This picture hardly captures the chaos,
but I was sweaty and eager to get out of the Metro.

After five hours of class on Tuesday, I went for a very tiring bike ride on the left bank, foolishly forgetting the strike and thinking I could easily head home on the metro.  That was, needless to say, false.  After waiting about 30 minutes for a train that was packed with disgruntled Parisians (a nightmare), I got out as close to my stop as I could.  I walked closer and closer to Place de la République, where I live, and heard a curious and unrecognizable din.  Oh!  Silly me!  Une manifestation.  Not only do French people love to strike, they love to PROTEST!  Actively!  Loudly!  In massive crowds!  And, apparently, right in my neighborhood.  After my long and stressful day, I wasn't in much of a mood to throw elbows at Parisians on strike, but alors I had no choice.  I did make it home, and I had a delicious meal (quelle surprise!) to comfort myself.

Not the most soothing of situations for the stressed American soul.
Today, after a meeting about internship placement at the BU Center this morning, two girls from my program and I headed to the Marais for falafel!  Spontaneously dubbed FALAFEL FRIDAY!, it is a habit I could certainly get used to with ease.

Yes, there is hot sauce on there.
Yes, I came dangerously close to passing out in joy.

Tonight I've passed a quiet evening in the coziness of my room, eating soup and enjoying the calm that is a weekend night spend in.  The weekend is supposed to be beautiful, and I plan on taking full advantage of the good weather while it lasts!  I look forward to a new market tomorrow morning, near the Champ du Mars, and some good times with good friends for the rest of the weekend. This week I have survived my classes successfully, braved my first experience with Parisian strikes, and eaten the most delicious and wonderful food.  I can't wait to see what I learn next week, every day in Paris teaches me something I didn't know before.  This post was long, too, but even if no one is still reading I look forward to looking back to this blog some day and letting my mouth water a little over what I experienced when I was twenty years old in Paris.  Until next time, mes chers amis. xo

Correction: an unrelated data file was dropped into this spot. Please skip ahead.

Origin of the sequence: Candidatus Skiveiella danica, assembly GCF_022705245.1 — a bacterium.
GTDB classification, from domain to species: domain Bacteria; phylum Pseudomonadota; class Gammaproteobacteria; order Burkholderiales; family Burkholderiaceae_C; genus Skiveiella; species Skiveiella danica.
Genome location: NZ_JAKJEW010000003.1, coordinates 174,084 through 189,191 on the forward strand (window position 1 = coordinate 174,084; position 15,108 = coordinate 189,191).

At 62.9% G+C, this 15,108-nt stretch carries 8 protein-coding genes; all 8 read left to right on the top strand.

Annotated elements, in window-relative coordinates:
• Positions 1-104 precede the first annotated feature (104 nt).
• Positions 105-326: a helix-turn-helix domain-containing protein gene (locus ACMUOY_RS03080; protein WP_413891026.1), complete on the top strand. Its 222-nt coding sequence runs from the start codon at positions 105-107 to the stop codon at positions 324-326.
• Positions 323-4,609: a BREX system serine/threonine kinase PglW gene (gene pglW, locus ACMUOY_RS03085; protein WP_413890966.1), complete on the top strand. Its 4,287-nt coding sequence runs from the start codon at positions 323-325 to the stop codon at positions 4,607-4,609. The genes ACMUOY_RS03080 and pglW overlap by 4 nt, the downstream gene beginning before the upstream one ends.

P.S.!  Oh no!  In re-reading what I've written, it is long and almost entirely food-centered, and I suspect that makes for dull reading for you all.  I'll try to chill out with the food theme... but I can't help it!  My life here is food-centered!  Just be thankful you're not my parents, who receive about 4-5 pictures per day of my every meal ...

04 September 2010

First Impressions

Salut!  Rest assured, I have arrived in Paris sans probleme and I've decided that I love Paris more than I even thought I did.

My flight over went smoothly enough, I chatted with a Canadian man who resembled a Degrassi character and I slept most of the way.  The only issue I had with regards to my arrival was carting around my massive case!  I still have calluses on my palms from heaving and pulling and coaxing that stupid huge red thing into submission.  Mais alors!  It is done now (with the help of a tramp at the RER station, admittedly...)  and here I am!

My host parents are wonderful! When I arrived on Sunday they ate their usual Sunday meal of roast chicken and potatoes, but Catherine my host mother took the time to make fish for me separately, because she knows I don't eat meat.  Last Tuesday night she made ratatouille for my housemate and me, completing the meal with a cheese course and dessert.  Pilou, the family's cat, is adorable, but very shy.  Little by little though, I am making progress.  He even let me pet his back yesterday, and I'm just about certain that I heard him purr.  I will get in his good graces, I'm determined!!

Pilou is gray, just like my cats!
The apartment is in the 11th arrondissement, which is a super location.  There is a metro stop right nearby which has FIVE train lines going through it, so it is easy to get around.  The Boston University center, where orientation took place all this week and where classes begin on Monday, is about a 25 minute commute from the house.   Kim and I traveled together this past week, but we somehow went a different way each time and have not yet figured out the fastest way to get there.  The BU Center is in the fifteenth, which is also the location of the Eiffel Tower.  It is surreal, still, to be walking to school and suddenly see the top of the tower peeking over a building or around a corner.  It is surprising and wonderful, but I almost have to pinch myself sometimes because this still doesn't feel real to me!  Too good to be true, as they say.

Orientation was a long week, but the staff are so wonderfully helpful and friendly that their efforts to make us feel comfortable and at home were truly succesful.  My favorite part of the week, it has to be said, was Wednesday afternoon.  The staff treated us to a dégustation de la gastronomie française, a little taste of French gastronomy.  We traveled among four rooms, where a staff member in each room allowed us to taste a wine, cheese, meat, and dessert from one of four regions of France.  The food was delicious (I can only assume the meat was as delicious as the cheese), and it was nice to taste decent wine that we can't quite afford!  We were encouraged to visit the cheese shop, the bakery, the butcher, etc. rather than stopping by the supermarket, and promised that in many cases it's valuable to pay a bit more and enjoy the better quality products.  We'll see if I can swing that, but at the very least I am itching to go to a market next week and buy some veggies and cheese!